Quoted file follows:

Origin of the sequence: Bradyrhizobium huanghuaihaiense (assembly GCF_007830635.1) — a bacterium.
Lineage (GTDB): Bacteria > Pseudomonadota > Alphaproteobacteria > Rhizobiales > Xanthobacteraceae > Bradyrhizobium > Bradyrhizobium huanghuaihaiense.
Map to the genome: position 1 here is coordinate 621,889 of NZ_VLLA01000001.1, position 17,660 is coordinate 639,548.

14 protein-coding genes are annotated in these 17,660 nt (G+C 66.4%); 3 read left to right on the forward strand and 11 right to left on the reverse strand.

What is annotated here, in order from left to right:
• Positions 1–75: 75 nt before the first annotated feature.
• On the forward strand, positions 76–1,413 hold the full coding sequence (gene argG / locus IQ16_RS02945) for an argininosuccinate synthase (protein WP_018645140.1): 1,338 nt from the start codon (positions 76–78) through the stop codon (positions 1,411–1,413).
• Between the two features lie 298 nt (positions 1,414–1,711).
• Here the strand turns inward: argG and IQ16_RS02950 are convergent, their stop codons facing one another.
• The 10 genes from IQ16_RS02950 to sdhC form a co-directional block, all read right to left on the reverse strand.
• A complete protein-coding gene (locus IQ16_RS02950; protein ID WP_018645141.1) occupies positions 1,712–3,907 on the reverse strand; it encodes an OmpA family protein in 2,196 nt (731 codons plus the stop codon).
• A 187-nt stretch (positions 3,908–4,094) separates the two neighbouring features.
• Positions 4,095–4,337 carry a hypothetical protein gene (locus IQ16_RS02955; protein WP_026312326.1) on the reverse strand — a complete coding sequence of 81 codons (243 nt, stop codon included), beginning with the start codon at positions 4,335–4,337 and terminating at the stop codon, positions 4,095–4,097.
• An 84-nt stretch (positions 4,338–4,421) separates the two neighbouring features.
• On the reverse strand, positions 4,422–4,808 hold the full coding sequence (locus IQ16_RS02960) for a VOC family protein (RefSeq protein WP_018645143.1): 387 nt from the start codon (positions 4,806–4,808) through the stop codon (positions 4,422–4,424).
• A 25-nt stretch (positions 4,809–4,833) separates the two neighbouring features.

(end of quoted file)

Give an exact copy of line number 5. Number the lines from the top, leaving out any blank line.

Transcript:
What is annotated here, in order from left to right: